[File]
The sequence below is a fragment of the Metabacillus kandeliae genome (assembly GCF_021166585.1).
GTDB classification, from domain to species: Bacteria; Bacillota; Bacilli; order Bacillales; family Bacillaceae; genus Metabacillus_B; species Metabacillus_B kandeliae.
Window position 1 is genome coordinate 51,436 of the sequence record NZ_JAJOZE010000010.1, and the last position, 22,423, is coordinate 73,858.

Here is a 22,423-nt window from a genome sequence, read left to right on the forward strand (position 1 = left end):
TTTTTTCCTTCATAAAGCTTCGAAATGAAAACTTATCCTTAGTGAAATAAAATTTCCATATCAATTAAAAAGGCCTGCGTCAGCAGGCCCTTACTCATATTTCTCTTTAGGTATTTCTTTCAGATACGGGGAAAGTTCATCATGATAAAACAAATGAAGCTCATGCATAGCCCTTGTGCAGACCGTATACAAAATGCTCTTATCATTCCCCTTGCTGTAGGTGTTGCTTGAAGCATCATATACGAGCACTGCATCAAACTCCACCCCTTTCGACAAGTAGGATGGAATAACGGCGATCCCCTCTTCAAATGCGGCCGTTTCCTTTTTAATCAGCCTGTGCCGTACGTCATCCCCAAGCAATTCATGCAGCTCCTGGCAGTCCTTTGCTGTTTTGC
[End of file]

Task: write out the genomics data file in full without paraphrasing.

The sequence below is a fragment of the Metabacillus kandeliae genome (assembly GCF_021166585.1).
GTDB classification, from domain to species: Bacteria; Bacillota; Bacilli; order Bacillales; family Bacillaceae; genus Metabacillus_B; species Metabacillus_B kandeliae.
Window position 1 is genome coordinate 51,436 of the sequence record NZ_JAJOZE010000010.1, and the last position, 22,423, is coordinate 73,858.

Here is a 22,423-nt window from a genome sequence, read left to right on the forward strand (position 1 = left end):
TTTTTTCCTTCATAAAGCTTCGAAATGAAAACTTATCCTTAGTGAAATAAAATTTCCATATCAATTAAAAAGGCCTGCGTCAGCAGGCCCTTACTCATATTTCTCTTTAGGTATTTCTTTCAGATACGGGGAAAGTTCATCATGATAAAACAAATGAAGCTCATGCATAGCCCTTGTGCAGACCGTATACAAAATGCTCTTATCATTCCCCTTGCTGTAGGTGTTGCTTGAAGCATCATATACGAGCACTGCATCAAACTCCACCCCTTTCGACAAGTAGGATGGAATAACGGCGATCCCCTCTTCAAATGCGGCCGTTTCCTTTTTAATCAGCCTGTGCCGTACGTCATCCCCAAGCAATTCATGCAGCTCCTGGCAGTCCTTTGCTGTTTTGC